There were two pillars on which Protestants based their revolt against Rome—one had already fallen, the other was shaking. I was scared.
Those I consulted were shocked that I would raise such a question. They were even more dismayed that I wasn’t satisfied with their answers.
To one professor I said, “Maybe I’m suffering from amnesia, but somehow I’ve forgotten the simple reasons why we believe the Bible is our sole authority.”
“Scott what a dumb question!”
“Just give me a dumb answer.”
“Scott,” he responded, “you really can’t demonstrate sola scriptura from Scripture. The Bible doesn’t expressly declare that it is the Christian’s only authority. In other words, Scott, sola scriptura is essentially the historic confession of the Reformers, over and against the Catholic claim that it is Scripture plus the Church and Tradition. For us, then, it is a theological presupposition, our starting point rather than a proven conclusion.”
Then he offered me the same Scripture texts I had given my student, and I gave him the same penetrating responses.
“What more is there?” I wanted to know.
“Scott, look at what the Catholic Church teaches! Obviously Catholic teaching is wrong.”
“Obviously, it is wrong”, I agreed. “But where is the basic notion of tradition condemned? Further, what did Paul mean when he required the Thessalonians to hold fast to tradition, both written and oral?” I kept pushing. “Isn’t this ironic? We insist that Christians can believe only what the Bible teaches. But the Bible doesn’t teach that it is our only authority!”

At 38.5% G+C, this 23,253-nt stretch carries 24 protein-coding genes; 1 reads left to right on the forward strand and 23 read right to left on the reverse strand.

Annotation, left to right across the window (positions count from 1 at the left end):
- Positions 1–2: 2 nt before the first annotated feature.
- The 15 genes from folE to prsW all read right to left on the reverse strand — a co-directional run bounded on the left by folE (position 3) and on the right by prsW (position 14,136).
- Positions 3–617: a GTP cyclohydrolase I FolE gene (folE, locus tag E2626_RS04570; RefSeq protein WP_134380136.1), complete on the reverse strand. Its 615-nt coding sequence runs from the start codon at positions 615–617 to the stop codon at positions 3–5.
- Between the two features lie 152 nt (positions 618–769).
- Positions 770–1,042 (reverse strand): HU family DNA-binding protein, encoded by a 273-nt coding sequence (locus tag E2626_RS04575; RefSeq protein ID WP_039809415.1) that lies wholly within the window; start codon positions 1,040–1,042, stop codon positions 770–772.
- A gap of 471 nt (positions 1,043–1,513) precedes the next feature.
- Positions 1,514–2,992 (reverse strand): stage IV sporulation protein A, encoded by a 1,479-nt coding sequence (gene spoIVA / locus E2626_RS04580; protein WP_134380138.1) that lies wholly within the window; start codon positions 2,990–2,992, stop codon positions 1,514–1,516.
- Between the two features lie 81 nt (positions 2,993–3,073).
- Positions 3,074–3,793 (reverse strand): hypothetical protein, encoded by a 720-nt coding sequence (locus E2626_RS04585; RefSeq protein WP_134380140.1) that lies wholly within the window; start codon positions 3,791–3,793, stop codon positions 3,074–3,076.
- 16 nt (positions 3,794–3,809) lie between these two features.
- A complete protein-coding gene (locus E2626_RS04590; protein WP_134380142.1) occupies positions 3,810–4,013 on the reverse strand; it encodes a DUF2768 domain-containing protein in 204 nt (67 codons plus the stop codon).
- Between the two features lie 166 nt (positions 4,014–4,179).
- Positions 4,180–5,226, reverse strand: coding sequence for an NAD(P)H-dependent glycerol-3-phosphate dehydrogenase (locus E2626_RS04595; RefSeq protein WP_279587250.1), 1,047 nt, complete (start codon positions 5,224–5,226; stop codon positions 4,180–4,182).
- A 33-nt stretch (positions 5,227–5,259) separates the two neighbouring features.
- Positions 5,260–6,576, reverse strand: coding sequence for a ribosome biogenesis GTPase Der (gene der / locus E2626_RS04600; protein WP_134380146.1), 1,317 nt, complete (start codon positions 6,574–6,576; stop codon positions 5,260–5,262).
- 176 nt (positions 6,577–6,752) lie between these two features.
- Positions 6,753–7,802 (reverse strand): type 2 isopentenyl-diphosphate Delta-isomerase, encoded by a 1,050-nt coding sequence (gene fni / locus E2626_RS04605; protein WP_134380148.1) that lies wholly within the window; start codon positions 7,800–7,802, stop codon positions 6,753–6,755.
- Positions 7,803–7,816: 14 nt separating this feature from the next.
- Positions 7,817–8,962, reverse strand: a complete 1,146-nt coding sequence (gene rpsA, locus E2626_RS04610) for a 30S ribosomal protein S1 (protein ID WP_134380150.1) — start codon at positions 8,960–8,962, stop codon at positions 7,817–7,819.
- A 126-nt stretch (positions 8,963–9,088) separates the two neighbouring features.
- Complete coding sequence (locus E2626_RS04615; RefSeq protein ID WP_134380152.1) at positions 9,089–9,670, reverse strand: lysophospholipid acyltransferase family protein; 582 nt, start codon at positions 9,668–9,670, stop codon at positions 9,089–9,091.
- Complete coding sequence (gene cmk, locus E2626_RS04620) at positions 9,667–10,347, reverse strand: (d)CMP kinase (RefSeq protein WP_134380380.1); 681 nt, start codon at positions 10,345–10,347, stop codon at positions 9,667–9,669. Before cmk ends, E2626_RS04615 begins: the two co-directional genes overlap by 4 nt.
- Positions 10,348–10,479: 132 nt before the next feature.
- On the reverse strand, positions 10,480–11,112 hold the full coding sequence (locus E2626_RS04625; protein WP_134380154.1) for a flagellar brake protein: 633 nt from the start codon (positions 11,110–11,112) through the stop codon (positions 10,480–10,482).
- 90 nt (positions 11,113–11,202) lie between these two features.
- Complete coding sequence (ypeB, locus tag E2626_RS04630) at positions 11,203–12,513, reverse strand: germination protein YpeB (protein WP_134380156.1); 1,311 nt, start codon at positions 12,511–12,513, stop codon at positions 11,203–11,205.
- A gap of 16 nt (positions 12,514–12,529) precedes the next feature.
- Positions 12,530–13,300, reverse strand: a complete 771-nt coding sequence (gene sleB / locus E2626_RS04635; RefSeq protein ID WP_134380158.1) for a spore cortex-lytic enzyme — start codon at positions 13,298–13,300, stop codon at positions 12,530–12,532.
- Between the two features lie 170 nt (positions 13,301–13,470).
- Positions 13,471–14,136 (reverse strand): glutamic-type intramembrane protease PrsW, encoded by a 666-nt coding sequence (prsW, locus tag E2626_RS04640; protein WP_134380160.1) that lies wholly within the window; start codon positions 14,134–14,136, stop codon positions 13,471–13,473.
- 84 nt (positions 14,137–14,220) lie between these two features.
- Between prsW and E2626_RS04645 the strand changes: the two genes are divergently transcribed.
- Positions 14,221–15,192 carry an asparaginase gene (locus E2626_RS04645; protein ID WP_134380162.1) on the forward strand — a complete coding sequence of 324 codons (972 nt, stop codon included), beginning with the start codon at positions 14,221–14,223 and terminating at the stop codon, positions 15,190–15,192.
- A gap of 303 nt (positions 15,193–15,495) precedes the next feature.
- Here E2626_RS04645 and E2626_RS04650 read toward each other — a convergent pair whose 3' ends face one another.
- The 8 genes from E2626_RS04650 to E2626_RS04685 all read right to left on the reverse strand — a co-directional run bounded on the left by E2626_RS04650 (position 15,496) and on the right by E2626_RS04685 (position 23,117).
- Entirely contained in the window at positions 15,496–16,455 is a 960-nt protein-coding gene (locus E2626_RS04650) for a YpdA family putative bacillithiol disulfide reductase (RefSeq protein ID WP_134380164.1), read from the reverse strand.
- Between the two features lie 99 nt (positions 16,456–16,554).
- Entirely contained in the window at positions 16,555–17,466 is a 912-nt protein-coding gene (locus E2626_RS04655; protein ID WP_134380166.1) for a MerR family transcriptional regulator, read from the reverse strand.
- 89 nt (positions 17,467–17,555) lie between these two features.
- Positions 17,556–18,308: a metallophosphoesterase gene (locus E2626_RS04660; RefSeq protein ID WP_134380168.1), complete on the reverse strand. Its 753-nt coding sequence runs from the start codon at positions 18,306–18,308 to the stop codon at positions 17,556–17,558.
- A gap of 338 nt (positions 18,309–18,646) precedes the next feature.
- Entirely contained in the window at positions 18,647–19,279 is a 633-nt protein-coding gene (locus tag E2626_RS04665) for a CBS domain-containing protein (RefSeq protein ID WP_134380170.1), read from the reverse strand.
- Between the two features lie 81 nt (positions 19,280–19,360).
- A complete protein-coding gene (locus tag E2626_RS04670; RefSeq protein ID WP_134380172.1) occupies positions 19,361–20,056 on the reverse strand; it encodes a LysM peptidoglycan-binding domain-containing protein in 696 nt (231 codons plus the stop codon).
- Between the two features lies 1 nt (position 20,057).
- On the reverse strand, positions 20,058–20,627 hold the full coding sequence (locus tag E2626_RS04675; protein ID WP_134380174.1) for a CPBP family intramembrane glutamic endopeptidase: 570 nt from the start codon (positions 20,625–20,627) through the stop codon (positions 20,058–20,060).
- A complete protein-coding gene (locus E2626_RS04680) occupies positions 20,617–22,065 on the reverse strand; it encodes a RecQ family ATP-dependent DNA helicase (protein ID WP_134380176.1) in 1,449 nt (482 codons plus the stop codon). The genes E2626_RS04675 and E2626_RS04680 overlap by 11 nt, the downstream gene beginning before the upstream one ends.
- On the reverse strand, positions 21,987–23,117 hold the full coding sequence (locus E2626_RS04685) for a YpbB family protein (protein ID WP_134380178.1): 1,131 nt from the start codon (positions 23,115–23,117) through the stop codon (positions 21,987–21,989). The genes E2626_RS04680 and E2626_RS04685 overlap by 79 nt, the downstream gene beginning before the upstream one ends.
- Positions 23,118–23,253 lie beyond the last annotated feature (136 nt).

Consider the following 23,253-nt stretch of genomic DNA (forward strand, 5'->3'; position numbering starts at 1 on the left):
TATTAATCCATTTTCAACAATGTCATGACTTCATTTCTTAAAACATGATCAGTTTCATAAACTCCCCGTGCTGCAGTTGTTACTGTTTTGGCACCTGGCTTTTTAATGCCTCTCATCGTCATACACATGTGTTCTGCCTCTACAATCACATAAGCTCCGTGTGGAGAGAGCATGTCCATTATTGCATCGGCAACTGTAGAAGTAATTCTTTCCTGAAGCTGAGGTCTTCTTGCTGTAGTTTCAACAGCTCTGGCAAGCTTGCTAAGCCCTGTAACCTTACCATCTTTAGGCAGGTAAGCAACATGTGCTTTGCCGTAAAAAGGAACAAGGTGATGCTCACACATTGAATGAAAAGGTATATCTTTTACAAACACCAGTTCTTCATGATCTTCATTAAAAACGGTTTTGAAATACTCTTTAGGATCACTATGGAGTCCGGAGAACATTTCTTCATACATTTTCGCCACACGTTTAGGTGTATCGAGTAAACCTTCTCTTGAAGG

I asked another theologian, “What for you is the pillar and foundation of truth?”
He said, “The Bible of course!”
“Then why does the Bible say in 1 Timothy 3:15 that the Church is the pillar and foundation of truth?”
“You set me up, Scott!”
“I’m the one who feels set up!”
“But, Scott, which church?”
“How many applicants for the job are there? I mean how many churches even claim to be the pillar and foundation of truth?”
“Does this mean you’re becoming Roman Catholic, Scott?
“I hope not.”
I felt the ground shaking, as though somebody was pulling the carpet out from under my feet. This question was larger than all the others, and nobody had an answer.